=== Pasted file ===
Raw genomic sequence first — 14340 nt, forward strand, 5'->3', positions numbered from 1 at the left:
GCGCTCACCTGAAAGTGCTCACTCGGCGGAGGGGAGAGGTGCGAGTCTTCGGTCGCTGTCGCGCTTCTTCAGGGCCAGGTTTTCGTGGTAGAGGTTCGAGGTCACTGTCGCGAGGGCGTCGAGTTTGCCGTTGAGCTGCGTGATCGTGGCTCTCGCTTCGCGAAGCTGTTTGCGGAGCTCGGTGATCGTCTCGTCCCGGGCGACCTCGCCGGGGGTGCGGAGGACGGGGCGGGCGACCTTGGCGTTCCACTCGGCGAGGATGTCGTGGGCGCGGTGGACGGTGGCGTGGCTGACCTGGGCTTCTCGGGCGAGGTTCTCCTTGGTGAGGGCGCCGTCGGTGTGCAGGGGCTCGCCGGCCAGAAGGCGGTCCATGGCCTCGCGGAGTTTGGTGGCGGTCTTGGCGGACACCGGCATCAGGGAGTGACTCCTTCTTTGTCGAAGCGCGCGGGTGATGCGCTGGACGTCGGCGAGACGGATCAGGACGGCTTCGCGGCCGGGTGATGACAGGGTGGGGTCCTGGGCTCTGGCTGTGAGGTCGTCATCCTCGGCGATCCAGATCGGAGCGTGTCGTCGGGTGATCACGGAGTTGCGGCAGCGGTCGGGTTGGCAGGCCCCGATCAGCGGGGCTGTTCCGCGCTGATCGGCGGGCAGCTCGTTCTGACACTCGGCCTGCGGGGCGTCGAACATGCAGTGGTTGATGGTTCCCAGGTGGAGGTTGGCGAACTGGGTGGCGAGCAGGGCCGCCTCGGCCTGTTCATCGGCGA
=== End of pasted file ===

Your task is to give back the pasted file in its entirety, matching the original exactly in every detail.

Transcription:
Raw genomic sequence first — 14340 nt, forward strand, 5'->3', positions numbered from 1 at the left:
GCGCTCACCTGAAAGTGCTCACTCGGCGGAGGGGAGAGGTGCGAGTCTTCGGTCGCTGTCGCGCTTCTTCAGGGCCAGGTTTTCGTGGTAGAGGTTCGAGGTCACTGTCGCGAGGGCGTCGAGTTTGCCGTTGAGCTGCGTGATCGTGGCTCTCGCTTCGCGAAGCTGTTTGCGGAGCTCGGTGATCGTCTCGTCCCGGGCGACCTCGCCGGGGGTGCGGAGGACGGGGCGGGCGACCTTGGCGTTCCACTCGGCGAGGATGTCGTGGGCGCGGTGGACGGTGGCGTGGCTGACCTGGGCTTCTCGGGCGAGGTTCTCCTTGGTGAGGGCGCCGTCGGTGTGCAGGGGCTCGCCGGCCAGAAGGCGGTCCATGGCCTCGCGGAGTTTGGTGGCGGTCTTGGCGGACACCGGCATCAGGGAGTGACTCCTTCTTTGTCGAAGCGCGCGGGTGATGCGCTGGACGTCGGCGAGACGGATCAGGACGGCTTCGCGGCCGGGTGATGACAGGGTGGGGTCCTGGGCTCTGGCTGTGAGGTCGTCATCCTCGGCGATCCAGATCGGAGCGTGTCGTCGGGTGATCACGGAGTTGCGGCAGCGGTCGGGTTGGCAGGCCCCGATCAGCGGGGCTGTTCCGCGCTGATCGGCGGGCAGCTCGTTCTGACACTCGGCCTGCGGGGCGTCGAACATGCAGTGGTTGATGGTTCCCAGGTGGAGGTTGGCGAACTGGGTGGCGAGCAGGGCCGCCTCGGCCTGTTCATCGGCGA